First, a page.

Three Ways Google Ensures Safe Online Shopping

Paid and organic search professionals spend lots of time trying to keep consumers safe while shopping online. These efforts can impact the bottom line of brands and retailers.

Neeti Deshmukh, product director of Commerce Risk at Google, wrote in a post that the company has several “tools and features in place to make sure you can trust what and who you’re buying from.

Google’s Shopping Graph, a data set of the world’s products and sellers, can quickly review whether a business is legitimate, the products seen are accurate and the content follows the engine’s policies.

Deshmukh on Tuesday shared three ways — vetting stores through automation, store badges, and automated and human merchant and listing reviews — to ensure that online stores meet its standards.



It all starts with merchants and products going through a safety review to confirm legitimacy. The automated vetting process has helped Google efficiently and accurately review a massive-number of products.

In January, Google stopped more than 100 million product offers from serving up on its search engine, and disapproved nearly 300,000 accounts for having quality issues or not following its policies.

Google has a program that identifies quality businesses with store badges and other visual cues point. I never thought much about store badges until recently when a friend bought something online from one of those to-good-to-be-true offers and wished he didn’t.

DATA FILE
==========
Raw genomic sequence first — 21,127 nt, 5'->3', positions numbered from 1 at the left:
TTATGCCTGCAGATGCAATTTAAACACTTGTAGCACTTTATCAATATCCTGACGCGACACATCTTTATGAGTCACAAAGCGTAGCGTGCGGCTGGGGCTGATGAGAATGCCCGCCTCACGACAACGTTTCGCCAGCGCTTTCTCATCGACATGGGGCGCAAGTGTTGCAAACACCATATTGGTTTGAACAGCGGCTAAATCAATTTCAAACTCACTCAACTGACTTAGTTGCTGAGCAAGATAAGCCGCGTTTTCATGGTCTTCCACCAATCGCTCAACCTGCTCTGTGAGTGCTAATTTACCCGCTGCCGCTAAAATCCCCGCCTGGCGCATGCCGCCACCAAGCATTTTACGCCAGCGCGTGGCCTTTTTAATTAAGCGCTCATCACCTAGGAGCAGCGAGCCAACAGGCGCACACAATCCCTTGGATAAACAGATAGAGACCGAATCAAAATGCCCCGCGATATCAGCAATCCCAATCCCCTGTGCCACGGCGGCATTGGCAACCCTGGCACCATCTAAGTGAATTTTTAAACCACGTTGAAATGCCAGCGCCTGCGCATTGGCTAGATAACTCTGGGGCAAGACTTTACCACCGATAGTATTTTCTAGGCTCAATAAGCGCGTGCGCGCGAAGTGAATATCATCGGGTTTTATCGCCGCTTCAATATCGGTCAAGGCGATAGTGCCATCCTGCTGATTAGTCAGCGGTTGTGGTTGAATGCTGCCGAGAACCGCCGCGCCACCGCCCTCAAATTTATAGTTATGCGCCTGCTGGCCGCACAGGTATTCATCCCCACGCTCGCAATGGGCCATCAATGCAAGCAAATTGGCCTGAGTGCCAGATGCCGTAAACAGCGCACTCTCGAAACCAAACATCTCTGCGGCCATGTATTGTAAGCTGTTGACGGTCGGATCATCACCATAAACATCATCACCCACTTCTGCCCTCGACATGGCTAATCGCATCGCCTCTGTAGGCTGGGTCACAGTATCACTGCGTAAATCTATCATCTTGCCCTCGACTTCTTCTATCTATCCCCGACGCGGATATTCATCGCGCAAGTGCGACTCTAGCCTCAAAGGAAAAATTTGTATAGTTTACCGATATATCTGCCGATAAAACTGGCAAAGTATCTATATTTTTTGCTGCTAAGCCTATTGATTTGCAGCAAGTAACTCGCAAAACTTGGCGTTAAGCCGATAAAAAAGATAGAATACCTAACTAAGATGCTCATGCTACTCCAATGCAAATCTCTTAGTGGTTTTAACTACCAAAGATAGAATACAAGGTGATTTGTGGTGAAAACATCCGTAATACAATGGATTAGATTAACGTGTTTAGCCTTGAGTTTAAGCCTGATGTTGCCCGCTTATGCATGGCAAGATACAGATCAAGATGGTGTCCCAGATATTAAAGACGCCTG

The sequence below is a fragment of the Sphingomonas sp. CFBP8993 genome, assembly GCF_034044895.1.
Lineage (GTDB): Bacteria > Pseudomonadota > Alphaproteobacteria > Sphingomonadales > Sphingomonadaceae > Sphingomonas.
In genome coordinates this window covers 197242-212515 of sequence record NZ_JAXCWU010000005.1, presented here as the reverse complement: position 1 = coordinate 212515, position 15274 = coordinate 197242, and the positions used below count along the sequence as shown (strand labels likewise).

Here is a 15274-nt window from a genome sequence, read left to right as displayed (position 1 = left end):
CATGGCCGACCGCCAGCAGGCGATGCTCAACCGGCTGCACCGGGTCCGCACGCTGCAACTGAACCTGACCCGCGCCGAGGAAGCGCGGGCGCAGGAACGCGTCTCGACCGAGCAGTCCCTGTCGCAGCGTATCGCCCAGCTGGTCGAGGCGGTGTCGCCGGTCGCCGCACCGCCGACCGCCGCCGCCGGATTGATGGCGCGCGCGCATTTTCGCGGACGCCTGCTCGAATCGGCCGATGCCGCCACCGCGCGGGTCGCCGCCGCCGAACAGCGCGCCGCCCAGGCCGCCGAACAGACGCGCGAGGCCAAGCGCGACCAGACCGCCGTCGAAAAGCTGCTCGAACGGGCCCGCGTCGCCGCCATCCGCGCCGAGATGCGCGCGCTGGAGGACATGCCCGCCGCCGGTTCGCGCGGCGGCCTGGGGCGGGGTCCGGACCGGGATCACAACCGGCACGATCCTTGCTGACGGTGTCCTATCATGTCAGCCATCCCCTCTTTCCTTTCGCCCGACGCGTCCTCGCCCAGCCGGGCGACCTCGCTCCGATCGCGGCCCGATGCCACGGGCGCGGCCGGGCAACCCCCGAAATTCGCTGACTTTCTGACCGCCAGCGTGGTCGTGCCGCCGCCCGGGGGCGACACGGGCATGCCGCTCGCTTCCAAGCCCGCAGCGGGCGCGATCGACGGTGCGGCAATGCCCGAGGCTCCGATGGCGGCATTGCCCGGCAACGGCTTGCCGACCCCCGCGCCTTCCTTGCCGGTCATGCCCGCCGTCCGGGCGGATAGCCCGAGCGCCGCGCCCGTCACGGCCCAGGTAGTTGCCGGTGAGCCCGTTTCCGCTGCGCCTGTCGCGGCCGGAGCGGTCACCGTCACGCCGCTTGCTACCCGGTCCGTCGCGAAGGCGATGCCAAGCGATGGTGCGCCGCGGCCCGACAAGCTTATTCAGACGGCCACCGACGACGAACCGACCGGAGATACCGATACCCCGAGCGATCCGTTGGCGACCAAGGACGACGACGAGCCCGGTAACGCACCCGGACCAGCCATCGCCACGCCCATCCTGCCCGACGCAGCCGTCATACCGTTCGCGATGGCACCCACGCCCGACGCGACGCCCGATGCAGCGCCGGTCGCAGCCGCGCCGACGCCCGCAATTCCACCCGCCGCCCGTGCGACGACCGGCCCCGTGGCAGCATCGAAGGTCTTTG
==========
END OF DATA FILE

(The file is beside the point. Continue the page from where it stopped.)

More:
The store badges are given to businesses on Google that provide a high-quality customer experience. The company also serves ratings for items and sellers to teach shoppers about the experiences with products and businesses.

Google’s systems monitor merchants for violations, and its team of human reviewers keep a close eye on nuances. For example, its systems might notice a merchant was originally selling sweaters now lists household appliances.

Google takes different actions when it identifies unusual behavior, from removing listings that seem suspicious or violate policies to banning a merchant from listing on Google.

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